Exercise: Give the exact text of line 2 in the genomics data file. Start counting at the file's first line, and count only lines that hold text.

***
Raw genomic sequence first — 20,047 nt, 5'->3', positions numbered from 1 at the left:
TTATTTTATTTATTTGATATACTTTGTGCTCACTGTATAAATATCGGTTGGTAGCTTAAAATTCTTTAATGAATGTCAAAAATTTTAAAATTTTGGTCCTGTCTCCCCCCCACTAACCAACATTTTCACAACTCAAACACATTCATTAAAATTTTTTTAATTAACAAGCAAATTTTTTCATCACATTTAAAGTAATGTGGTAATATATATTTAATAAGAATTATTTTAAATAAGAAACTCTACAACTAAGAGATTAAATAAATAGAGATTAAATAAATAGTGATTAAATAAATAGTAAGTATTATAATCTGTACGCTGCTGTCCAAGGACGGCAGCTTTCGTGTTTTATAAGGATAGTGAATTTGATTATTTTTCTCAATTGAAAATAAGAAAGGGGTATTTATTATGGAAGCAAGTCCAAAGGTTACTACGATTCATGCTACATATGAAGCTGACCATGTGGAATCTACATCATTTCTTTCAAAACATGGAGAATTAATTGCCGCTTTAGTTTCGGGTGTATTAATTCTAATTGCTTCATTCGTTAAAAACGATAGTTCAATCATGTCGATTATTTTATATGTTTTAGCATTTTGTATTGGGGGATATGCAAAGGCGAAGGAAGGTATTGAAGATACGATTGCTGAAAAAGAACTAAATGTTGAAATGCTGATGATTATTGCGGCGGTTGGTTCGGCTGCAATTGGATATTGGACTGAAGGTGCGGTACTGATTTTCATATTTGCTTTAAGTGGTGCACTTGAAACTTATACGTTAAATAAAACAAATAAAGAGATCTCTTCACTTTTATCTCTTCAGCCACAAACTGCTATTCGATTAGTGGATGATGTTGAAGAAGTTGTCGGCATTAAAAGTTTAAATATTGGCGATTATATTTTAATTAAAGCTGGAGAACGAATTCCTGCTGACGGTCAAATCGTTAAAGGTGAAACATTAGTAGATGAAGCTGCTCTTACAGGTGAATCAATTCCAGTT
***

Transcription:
TTATTTTATTTATTTGATATACTTTGTGCTCACTGTATAAATATCGGTTGGTAGCTTAAAATTCTTTAATGAATGTCAAAAATTTTAAAATTTTGGTCCTGTCTCCCCCCCACTAACCAACATTTTCACAACTCAAACACATTCATTAAAATTTTTTTAATTAACAAGCAAATTTTTTCATCACATTTAAAGTAATGTGGTAATATATATTTAATAAGAATTATTTTAAATAAGAAACTCTACAACTAAGAGATTAAATAAATAGAGATTAAATAAATAGTGATTAAATAAATAGTAAGTATTATAATCTGTACGCTGCTGTCCAAGGACGGCAGCTTTCGTGTTTTATAAGGATAGTGAATTTGATTATTTTTCTCAATTGAAAATAAGAAAGGGGTATTTATTATGGAAGCAAGTCCAAAGGTTACTACGATTCATGCTACATATGAAGCTGACCATGTGGAATCTACATCATTTCTTTCAAAACATGGAGAATTAATTGCCGCTTTAGTTTCGGGTGTATTAATTCTAATTGCTTCATTCGTTAAAAACGATAGTTCAATCATGTCGATTATTTTATATGTTTTAGCATTTTGTATTGGGGGATATGCAAAGGCGAAGGAAGGTATTGAAGATACGATTGCTGAAAAAGAACTAAATGTTGAAATGCTGATGATTATTGCGGCGGTTGGTTCGGCTGCAATTGGATATTGGACTGAAGGTGCGGTACTGATTTTCATATTTGCTTTAAGTGGTGCACTTGAAACTTATACGTTAAATAAAACAAATAAAGAGATCTCTTCACTTTTATCTCTTCAGCCACAAACTGCTATTCGATTAGTGGATGATGTTGAAGAAGTTGTCGGCATTAAAAGTTTAAATATTGGCGATTATATTTTAATTAAAGCTGGAGAACGAATTCCTGCTGACGGTCAAATCGTTAAAGGTGAAACATTAGTAGATGAAGCTGCTCTTACAGGTGAATCAATTCCAGTT